Jorge Orta (4521) / Glen Hoffman (1377)

Larry Walker (6977) / Dave Henderson (4024)

Brian Jordan (4154) / Matt Miske (1202)

Dante Bichette (5444) / Henry Rodriguez (2518)

Jim Edmonds (5787+) / Ivan Calderon (2670)

Brett Butler (6580) / Lance Johnson (3993)

Kirk Gibson (4957)/ Jeff Hammonds (2476)

Chad Curtis (3162) / Rich Coggins (750)

Lee Mazilli (3296) / Milt Cuyler (902)

Brook Jacoby (3491) / Chris Brown (1127)

Lou Whitaker (7217) / Steve Sax (4988)

Mike Devereaux (2745) / Joe Wallis (629)

Kevin Mitchell (3813) / Butch Hobson (1907)

Chipper Jones (6508+)/Danny Tartabull (4619)

Frank Thomas (7773+) / Don Mattingly (6042)

Jim Rice (7251) / Kent Hrbek (5563)

Johnny Ray (3882) / Tim Teufel (2432)

Toby Harrah (6033) / Mark McLemore (4587)

Cecil Fielder (4490) / Glen Davis (3073)

Sammy Sosa (7710+)/Jack Clark (6344) – yes, Clark was once a speedy outfielder 1366


The closest match-up where both players had over 2000 Total Bases was:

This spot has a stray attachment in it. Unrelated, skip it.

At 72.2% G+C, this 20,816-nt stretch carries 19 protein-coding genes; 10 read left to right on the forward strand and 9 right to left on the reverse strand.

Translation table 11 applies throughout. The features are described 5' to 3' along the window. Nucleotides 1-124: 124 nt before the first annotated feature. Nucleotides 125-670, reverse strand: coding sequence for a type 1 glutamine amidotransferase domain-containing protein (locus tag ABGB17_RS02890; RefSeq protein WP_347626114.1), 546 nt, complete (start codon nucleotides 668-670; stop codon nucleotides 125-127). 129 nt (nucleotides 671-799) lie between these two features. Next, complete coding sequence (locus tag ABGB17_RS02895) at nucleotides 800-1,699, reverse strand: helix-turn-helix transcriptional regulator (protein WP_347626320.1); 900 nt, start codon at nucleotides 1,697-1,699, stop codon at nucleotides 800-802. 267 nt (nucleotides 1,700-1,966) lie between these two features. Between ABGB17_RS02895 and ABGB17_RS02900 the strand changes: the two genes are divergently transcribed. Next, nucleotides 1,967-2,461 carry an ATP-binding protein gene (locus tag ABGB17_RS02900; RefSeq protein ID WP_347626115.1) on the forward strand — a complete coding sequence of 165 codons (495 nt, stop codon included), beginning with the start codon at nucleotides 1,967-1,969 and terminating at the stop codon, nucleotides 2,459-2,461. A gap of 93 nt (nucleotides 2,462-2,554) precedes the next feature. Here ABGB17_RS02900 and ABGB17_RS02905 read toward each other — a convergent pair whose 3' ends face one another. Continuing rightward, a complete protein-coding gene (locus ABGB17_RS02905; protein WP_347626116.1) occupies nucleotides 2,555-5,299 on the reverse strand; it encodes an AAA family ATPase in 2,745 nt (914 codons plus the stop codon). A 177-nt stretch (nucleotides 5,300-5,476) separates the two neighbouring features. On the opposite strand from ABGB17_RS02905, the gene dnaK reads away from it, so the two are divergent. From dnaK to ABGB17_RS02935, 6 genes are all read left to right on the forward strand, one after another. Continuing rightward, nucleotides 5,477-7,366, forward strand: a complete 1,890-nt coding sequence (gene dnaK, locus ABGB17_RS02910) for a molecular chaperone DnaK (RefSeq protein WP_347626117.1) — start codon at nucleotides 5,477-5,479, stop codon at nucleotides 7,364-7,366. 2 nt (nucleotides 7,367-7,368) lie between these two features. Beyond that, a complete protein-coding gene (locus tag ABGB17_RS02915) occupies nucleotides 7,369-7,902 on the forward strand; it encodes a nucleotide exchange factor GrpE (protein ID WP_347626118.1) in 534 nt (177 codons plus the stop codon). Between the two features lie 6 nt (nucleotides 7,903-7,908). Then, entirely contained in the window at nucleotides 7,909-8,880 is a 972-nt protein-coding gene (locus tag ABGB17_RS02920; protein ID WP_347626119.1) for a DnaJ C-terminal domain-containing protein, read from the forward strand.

Albert Belle and Tim Salmon. The had very different career arcs, but they started off very similarly and ended up with very similar totals with Belle edging Salmon by 5709 to 5602 TOPS.


The next closest battle of big careers was squeaked out by:

Joe Carter (6621) over  Paul O’Neill (6438), followed by a battle of Latin-Caribbean stars Cuban:

Jose Canseco (6414) over Puerto Rican Juan Gonzalez (6069)


Here are a few other 2000+ TB pairings in order of career TOPS closeness:

Pedro Guerrero (4815) / Kevin Seitzer (4360)

Tino Martinez (6054) / Mo Vaughn (4521) – surprising, but a long career can rack up the points

Devon White (5553) / Kevin McReynolds (4387)


+ and counting (sometime in April ’07)

* could pass Cobb and Musial into third on the all-list list in TOPS this year. If Bonds keeps playing Rose could be passed in 2008. Hank Aaron is comfortably in no. 1 in TOPS with 12,029. Recent retirees Eddie Murray, Ricky Henderson and Ralf Palmeiro no. 10-12 on this list. Dave Winfield, Cal Ripken, and George Brett are 16-18. Molitor is 20th and sees Chris Biggio in his rear view mirror approaching at 22nd. Robin Yount is 27th. Harold Baines is 32nd. Ken Griffey has made his way to 35th.


Here is my article on all-time lists written and compiled in June of 2006. Here is an update of OB +TB (TOPS) made at the end of April 2007.

John Carter